1. Whether you are more an academic research organization or more activists, you still have to do everything possible to get the facts right. If you are wrong on the facts, you undermine anything for which you are being activists. Accuracy above all.

    Comment by China Law Blog — June 14, 2006 @ 10:09 am

  2. […] Ethan: …”internet censorship doesn’t always make the headlines, especially when it takes place in Africa.” […]

    Pingback by china doesn’t have the corner on the censorship market… at connecting*the*dots — June 14, 2006 @ 10:32 am

  3. […] Ethan’s been trying to raise a ruckus about this for weeks. It’s time he had some help. If you blog, or better still, if you can get your writings published in a newspaper or broadcast on the air, please take this issue up. Particularly if you’re an Egyptian or a Tunisian blogger. It’d be a nice way of extending the same support you’ve seen from abroad to others.Technorati Tags: Ethiopia, blogs, censorship   […]

    Pingback by The Skeptic الشكاك » Ethiopia Blocks Blogs — June 14, 2006 @ 9:23 pm

  4. Thanks for keeping this alive, Ethan.

    Is there anything people can do beyond take note?

    Comment by Elijah — June 14, 2006 @ 9:37 pm

  5. Where have all the (new) bloggers gone?

    Is it me? Or has it got a little quieter in the Ethiopian blogosphere since all those Blogspot blogs mysteriously disappeared from Ethiopian computer screens. I haven’t noticed any new blogs for the past couple of weeks – apart from…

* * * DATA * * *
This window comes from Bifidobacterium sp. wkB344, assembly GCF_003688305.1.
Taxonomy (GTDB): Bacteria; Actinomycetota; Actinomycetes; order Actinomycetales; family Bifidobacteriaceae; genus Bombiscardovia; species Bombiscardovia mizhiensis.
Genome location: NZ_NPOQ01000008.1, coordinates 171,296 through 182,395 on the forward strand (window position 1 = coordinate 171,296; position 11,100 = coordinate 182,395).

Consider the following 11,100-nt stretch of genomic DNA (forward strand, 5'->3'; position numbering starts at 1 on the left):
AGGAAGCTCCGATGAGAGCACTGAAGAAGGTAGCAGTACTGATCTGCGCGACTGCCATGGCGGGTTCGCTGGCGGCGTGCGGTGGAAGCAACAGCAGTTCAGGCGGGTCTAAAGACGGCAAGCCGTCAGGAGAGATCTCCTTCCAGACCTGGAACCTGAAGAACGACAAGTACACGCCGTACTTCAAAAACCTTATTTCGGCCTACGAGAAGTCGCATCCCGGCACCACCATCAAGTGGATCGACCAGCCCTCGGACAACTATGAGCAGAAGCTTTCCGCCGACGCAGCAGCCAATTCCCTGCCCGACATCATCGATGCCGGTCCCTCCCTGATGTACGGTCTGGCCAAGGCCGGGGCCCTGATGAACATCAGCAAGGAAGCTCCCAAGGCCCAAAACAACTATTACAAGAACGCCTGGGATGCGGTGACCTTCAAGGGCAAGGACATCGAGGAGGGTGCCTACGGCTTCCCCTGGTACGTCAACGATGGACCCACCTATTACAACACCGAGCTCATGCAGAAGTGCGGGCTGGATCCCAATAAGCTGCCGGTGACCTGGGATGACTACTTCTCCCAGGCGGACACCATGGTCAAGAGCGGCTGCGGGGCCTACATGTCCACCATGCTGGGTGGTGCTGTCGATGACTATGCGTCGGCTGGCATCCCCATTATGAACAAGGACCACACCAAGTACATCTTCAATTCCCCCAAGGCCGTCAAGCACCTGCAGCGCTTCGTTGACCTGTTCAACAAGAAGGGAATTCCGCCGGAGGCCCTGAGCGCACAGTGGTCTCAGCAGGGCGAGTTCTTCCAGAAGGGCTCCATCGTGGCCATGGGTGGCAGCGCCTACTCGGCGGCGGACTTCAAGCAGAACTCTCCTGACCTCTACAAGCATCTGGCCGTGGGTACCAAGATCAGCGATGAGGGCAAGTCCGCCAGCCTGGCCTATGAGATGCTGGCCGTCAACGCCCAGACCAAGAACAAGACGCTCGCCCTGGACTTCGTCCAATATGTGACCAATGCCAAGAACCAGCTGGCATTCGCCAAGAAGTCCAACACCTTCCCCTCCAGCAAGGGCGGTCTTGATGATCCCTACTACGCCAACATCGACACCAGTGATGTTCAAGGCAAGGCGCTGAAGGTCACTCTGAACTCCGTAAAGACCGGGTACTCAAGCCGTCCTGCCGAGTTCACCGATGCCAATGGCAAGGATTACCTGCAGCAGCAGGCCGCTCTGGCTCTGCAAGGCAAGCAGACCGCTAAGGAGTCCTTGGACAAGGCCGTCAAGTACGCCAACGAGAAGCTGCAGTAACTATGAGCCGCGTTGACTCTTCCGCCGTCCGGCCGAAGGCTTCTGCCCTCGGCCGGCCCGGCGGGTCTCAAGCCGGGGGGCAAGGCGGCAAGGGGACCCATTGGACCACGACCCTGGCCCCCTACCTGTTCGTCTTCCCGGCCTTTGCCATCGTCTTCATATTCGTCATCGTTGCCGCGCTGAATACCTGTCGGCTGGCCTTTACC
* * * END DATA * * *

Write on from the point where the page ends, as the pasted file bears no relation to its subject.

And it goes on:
Trackback by Meskel Square — July 7, 2006 @ 11:14 pm

  6. […] One of the major challenges of documenting and decrying Internet censorship is that it can be very confusing to figure out precisely why you can’t access a particular website. Is the problem specific to your internet service provider? Is the server down? Or is a block of some sort taking place? Groups like Open Net Initiative do an excellent job of documenting the specifics of internet filtering, but they’re academic groups and have a focus on getting the story right, not on speed. (I’ve written about this before.) Indian bloggers are showing a distributed model for filtering testing that has interesting possibilities for the future – Neha and others have posted information on running traceroutes to blogger.com and are asking people to post the results of their inquiries on various Indian ISPs on a wiki. […]

    Pingback by …My heart’s in Accra » India joins an elite club? — July 17, 2006 @ 2:40 pm

  7. […] As with the previous block, Ethiopia Telecommunications Corporation – the sole ISP in the country – says they’ve got no idea what could possibly be going on… This denial makes it hard for international media to report on the situation in Ethiopia without lots of caveats (”individuals report that blogs are blocked”, rather than “Ethiopia is blocking blogs”) – unsurprisingly, a search for “Ethiopia blogspot” on Google News reveals no stories on the topic. […]

    Pingback by …My heart’s in Accra » Ethiopia Telecoms: Oops, they did it again… — November 29, 2006 @ 1:29 pm

  8. try using this to access blocked or restricted content (and it’s free)


    Comment by Steve Case — March 5, 2007 @ 5:48 pm